Given the horrible status of most university courses, it's not surprising that they can be replaced by online courses where the student never needs to set foot on a university campus to get the same quality of education. This is not an endorsement of online courses, it's a comment on the poor quality of campus-based courses.
David B. Searls is an "independent consultant" who published an article in PLOS Computational Biology: An Online Bioinformatics Curriculum.
Searls claims that ...
Moreover, there is every indication that the instruction can be effective; the U.S. Department of Education, in an exhaustive meta-analysis of 51 published head-to-head trials, found that “on average, students in online learning conditions performed better than those receiving face-to-face instruction” .The reference is Evaluation of Evidence-Based Practices in Online Learning: A Meta-Analysis and Review of Online Learning Studies and it evaluates the effectiveness of online courses in K12 education in the United States. Here's the abstract ...
A systematic search of the research literature from 1996 through July 2008 identified more than a thousand empirical studies of online learning. Analysts screened these studies to find those that (a) contrasted an online to a face-to-face condition, (b) measured student learning outcomes, (c) used a rigorous research design, and (d) provided adequate information to calculate an effect size. As a result of this screening, 50 independent effects were identified that could be subjected to meta-analysis. The meta-analysis found that, on average, students in online learning conditions performed modestly better than those receiving face-to-face instruction. The difference between student outcomes for online and face-to-face classes—measured as the difference between treatment and control means, divided by the pooled standard deviation—was larger in those studies contrasting conditions that blended elements of online and face-to-face instruction with conditions taught entirely face-to-face. Analysts noted that these blended conditions often included additional learning time and instructional elements not received by students in control conditions. This finding suggests that the positive effects associated with blended learning should not be attributed to the media, per se. An unexpected finding was the small number of rigorous published studies contrasting online and face-to-face learning conditions for K–12 students. In light of this small corpus, caution is required in generalizing to the K–12 population because the results are derived for the most part from studies in other settings (e.g., medical training, higher education).That's hardly a ringing endorsement of online education. Nevertheless, David Searles concludes ...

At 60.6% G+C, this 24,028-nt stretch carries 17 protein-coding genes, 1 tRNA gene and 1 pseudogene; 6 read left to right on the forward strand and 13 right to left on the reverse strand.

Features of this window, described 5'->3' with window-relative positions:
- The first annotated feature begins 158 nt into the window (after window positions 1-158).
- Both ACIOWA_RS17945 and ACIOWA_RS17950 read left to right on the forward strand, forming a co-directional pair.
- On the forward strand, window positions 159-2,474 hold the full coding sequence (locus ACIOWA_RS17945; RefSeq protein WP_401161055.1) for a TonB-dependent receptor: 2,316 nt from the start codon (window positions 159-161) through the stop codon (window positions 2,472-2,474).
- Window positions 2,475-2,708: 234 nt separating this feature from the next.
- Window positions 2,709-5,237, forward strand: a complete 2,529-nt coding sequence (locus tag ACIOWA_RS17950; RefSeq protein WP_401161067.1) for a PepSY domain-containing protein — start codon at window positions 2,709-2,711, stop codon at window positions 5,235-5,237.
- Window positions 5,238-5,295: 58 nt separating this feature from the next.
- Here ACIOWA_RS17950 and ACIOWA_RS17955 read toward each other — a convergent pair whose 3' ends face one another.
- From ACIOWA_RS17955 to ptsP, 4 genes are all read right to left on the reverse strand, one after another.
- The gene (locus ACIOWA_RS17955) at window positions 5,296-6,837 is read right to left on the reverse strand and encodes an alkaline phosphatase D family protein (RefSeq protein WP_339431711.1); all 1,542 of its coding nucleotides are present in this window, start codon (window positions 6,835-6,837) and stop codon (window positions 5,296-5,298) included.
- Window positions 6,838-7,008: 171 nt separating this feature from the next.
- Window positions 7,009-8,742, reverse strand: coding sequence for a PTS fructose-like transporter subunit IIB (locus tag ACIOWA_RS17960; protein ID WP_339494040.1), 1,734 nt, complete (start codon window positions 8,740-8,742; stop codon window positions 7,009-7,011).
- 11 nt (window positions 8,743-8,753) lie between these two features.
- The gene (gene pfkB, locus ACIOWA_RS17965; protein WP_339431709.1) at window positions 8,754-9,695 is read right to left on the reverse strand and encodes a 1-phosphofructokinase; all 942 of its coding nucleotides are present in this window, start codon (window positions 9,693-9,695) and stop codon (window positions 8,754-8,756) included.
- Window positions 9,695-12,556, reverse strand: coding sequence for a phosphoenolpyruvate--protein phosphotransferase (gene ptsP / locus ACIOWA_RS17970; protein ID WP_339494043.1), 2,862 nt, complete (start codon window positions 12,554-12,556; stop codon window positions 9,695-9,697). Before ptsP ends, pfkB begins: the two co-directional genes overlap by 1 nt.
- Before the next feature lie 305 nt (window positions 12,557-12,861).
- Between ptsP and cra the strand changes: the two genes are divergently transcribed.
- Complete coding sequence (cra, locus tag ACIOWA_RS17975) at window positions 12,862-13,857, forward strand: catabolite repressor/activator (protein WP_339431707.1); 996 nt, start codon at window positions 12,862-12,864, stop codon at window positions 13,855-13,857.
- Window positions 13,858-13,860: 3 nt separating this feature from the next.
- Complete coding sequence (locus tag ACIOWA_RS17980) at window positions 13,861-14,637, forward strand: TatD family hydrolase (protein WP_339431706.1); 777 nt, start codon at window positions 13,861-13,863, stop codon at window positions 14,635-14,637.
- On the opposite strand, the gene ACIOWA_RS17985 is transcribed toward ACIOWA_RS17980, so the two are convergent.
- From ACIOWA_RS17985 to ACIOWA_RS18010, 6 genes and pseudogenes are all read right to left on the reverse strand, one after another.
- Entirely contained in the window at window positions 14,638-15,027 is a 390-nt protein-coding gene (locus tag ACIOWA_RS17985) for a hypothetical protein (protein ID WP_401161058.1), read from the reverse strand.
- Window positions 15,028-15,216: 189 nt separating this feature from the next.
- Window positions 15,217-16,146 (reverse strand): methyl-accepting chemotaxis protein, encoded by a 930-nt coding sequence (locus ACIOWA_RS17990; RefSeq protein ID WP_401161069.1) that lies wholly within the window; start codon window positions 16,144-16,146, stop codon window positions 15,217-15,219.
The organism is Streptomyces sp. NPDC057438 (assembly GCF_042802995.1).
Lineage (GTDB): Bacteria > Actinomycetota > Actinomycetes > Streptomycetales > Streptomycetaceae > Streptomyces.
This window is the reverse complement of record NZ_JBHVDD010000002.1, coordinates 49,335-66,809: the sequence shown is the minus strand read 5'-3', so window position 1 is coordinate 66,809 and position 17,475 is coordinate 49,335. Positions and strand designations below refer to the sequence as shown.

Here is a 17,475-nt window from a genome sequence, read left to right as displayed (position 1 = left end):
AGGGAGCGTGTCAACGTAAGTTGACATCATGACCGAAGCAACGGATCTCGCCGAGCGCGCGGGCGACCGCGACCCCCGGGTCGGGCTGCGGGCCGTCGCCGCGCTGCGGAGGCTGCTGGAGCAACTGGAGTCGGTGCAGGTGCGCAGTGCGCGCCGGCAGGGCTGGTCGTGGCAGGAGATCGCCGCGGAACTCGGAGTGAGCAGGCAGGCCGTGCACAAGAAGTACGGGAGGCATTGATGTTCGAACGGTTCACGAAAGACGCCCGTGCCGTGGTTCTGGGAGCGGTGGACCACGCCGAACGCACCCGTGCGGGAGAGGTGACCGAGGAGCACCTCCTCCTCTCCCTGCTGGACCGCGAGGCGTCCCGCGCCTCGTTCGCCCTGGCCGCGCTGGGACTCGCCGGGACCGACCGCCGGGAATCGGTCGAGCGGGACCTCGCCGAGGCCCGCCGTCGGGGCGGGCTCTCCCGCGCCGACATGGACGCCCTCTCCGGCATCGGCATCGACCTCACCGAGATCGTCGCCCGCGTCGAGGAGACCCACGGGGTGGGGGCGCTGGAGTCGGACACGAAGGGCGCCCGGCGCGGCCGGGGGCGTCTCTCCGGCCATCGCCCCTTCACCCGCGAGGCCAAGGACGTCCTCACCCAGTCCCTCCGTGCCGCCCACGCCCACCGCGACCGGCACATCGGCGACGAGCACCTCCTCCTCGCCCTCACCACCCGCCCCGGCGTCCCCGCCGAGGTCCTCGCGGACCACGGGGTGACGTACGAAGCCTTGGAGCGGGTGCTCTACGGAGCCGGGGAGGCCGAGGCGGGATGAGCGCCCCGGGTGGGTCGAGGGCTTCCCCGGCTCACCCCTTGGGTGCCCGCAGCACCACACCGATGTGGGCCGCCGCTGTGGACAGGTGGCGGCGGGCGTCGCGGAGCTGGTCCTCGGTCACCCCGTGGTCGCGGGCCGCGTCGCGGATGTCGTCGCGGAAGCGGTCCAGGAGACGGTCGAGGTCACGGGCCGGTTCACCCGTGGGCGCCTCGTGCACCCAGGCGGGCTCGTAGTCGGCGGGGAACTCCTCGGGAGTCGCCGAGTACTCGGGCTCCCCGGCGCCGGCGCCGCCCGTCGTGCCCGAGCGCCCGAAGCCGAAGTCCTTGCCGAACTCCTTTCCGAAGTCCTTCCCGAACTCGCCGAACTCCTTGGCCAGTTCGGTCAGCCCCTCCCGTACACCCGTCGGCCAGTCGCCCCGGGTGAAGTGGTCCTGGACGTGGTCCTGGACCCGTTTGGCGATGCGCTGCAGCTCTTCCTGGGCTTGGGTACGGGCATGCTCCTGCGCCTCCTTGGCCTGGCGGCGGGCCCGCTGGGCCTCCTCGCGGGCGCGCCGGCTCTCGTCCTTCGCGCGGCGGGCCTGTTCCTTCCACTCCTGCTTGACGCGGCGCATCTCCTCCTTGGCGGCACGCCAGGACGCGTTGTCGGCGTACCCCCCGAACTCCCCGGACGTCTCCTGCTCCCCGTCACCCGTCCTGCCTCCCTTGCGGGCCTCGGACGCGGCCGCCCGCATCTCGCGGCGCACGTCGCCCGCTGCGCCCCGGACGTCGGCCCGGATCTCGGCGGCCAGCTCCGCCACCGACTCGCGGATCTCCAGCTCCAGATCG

Clearly a revolution in open online learning is at hand. This is a welcome addition to a movement that also encompasses open online scientific publication, of which this journal is an example. As such, this is an appropriate forum to assess the current potential for a freely accessible online bioinformatics education.One of the recommended courses is a biology course from the MIT OpenCourseWare site. I've looked at the biochemistry, molecular biology, and evolution courses on this site and I judge them to be far below the standard that I think is suitable for university students. Here's part of the recommended course: Biochemical Reactions, Enzymes, and ATP.
Both the completeness and the quality of such an unconventional education should be evaluated. Such judgments cannot be entirely objective, and even curricula in conventional university settings vary widely. Thus, this must ultimately be considered an “opinion piece.” Even its purely factual content has to be viewed as evanescent, given the rate of change in online education, and the fact that newly announced initiatives may increase the selection and quality of courses available to a considerable extent even within the year.
Even so, the first opinion offered here is that it is probably already possible for a motivated student to become a competent, employable bioinformatics professional in the comfort of his or her own home—with certain important caveats to be elaborated in the discussion at the end. By way of evidence, a suggested curriculum will be laid out that is supported by existing online resources.
Everything in this 43 minute lecture can be read in a biochemistry textbook. The instructor adds nothing. Most of the topics covered in this lecture should have been covered in an introductory chemistry course. Indeed, most of it should have been covered in high school. Some of the material is wrong, or at best, misleading.
If it's possible to train a "competent, employable, bioinformatics professional" using courses like this then what that proves is that university bioinformatics programs are in terrible shape. It's easy to imagine why if the focus is on "training" potential employees rather than critical thinking and understanding.
[Hat Tip: Nick Block who sent me the links in an email message.]